43. I read some of the Honduran constitution today. Boy, it is not the US Constitution! It was very explicit and strict on attempts to change the rules about term limits. Even trying to was a traitorous act, according to the text. It was one of the sections mentioned in the article (the very last section of the whole document)on amending the constitution that was prohibited from being amended. Anyone who made the attempt was automatically relieved of office, per the text.

    Assuming I am reading it correctly, and considering the military was clearly given illegal orders to support the referendum (they would be traitors to support a referendum on amending the constitution to allow consecutive presidential terms), I’m not sure the term “coup” applies. The former president was clearly violating the constitution and the text says that this particular choice in violations means he’d just deposed himself. The Supreme Court orders to the military was then an act in support of the constitution and exile seems a light penalty.

    I am not a fan of allowing the military to overthrow a civilian government. Situations which would justify the U.S. military to remove a sitting President are few and far between.

    If the Honduran constitution authorizes such action, then the country deserves what it gets, for better or for worse.

    Michael Ejercito (833607)

  44. Michael,

    I didn’t think I said the military was authorized to overthrow the government, at least not explicitly. But as in many Latin American countries the military often has extensive law enforcement responsibilities (unlike in the US) so they end up chanrged with enforcing the law in some situations. In this case the Supreme Court gave them the orders after declaring what the president was doing was illegal and unconstitutional.

    And when I checked their constitution, that appears pretty clearly correct. There is not provision for impeachment. The text says (in my paraphrase) try to change this provision and you remove yourself from office and are a traitor.

    There are rules for amending most of the constitution (I saw elsewhere someone saying no amendments are allowed, which is simply untrue), but certain provisions are noted as not amendable under any circumstance. It would take a revolution and a completely new constitution to get around those.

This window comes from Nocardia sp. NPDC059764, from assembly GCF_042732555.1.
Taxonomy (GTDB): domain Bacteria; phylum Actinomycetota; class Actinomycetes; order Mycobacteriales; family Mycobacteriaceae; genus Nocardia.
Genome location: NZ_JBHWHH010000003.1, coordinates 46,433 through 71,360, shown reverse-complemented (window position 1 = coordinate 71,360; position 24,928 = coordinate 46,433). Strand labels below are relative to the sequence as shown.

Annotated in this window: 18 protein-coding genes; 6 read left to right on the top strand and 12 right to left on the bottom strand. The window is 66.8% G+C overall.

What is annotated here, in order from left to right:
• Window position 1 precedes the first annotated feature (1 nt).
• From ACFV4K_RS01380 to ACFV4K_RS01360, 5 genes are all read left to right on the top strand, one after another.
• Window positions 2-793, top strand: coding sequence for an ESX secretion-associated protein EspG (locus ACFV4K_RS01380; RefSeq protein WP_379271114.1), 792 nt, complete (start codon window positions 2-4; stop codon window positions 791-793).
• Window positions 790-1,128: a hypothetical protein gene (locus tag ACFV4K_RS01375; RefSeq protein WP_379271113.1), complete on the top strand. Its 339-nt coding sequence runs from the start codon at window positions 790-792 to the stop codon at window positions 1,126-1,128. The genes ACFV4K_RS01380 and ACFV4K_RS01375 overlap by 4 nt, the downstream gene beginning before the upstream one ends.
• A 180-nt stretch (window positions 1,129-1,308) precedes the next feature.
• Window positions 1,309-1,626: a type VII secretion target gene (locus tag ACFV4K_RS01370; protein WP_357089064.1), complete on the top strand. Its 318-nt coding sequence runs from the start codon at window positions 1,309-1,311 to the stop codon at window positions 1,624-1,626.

And as far as deserving what it gets… don’t we all? In this case I think it’s for the better.

    Dan S (c77713)

  45. “…Situations which would justify the U.S. military to remove a sitting President are few and far between…”

    I would like to think that they are not just “few and far between”, but non-existant –
    it would constitute mutiny and/or treason!

    AD - RtR/OS! (5fd0fb)

  46. “Whenever I’ve characterized Obama in the past as bringing a Banana-Republic ethos or mindset to America, it was said somewhat with a knowing bit of hyperbole or excessive cynicism and politicization. Kind of an over-dramatization and stereotyping of the reality of Barack Obama.”

    Mark said that in this thread, and I often felt the same.

    But clearly, Obama is worse than reasonably minded Americans thought. the horror of Obama actually agreeing with Rev. Wright and Bill Ayers was beyond most people’s guess. We guessed that Obama was a jackass kid who didn’t mind using nuts and kooks and was tolerant of their monstrous views.

    In reality, Obama is treating the freedom movement in Iran as equals of the boots on their throats. Obama is condemning Honduras harshly for opposing an obvious and brazen injustice (committed by a leftist peer).

    Obama has increased the US deficit more than all other presidents combined. His internet astroturfing and ACORN/COI census takeover is unprecedented. It’s really crazy time.

    Honduras really just proves it.

    We don’t know the full extent of Obamas apparently enormous plans. We do know that if the NYT has an inkling, they will bury the truth from us.

    I honestly don’t find this fun or amusing. I do not even own a gun, and find the militia mindset to be silly. I feel very unprepared, and I certainly hope AD is wrong about one thing: I would like the US Military to have some kind of standards in place to remove the US President if certain conditions are met.

    extreme conditions that are unlikely to occur, I should say. I don’t want to see this happen. But Obama is already doing crazy and illegal things, and I would like to know that Honduras is not the only country bold enough to say ENOUGH at some point.

    Juan (81687c)

  47. No, we have proceedures in-place for the removal of a President from office, and none of them involve the military.
    The question though that arises, is what position the military would take if an armed rebellion broke out in response to actions undertaken by the Executive that are unchecked, or even backed by, the Legislature?
    Posse Comitatus prohibits the use of the military in domestic law-enforcement, but where does an armed rebellion leave the purview of LE and become a purely military operation?
    In Shay’s Rebellion, and the Whiskey Rebellion, the Army was sent to impose order, but these occurred prior to the passage of Posse Comitatus. And, if the Congress repealed PC, which would open the door for the use of DoD, what kind of signal would that send, and what would the reaction be?
    Just because you’re paranoid doesn’t mean somebodys not out to get you.

    AD - RtR/OS! (5fd0fb)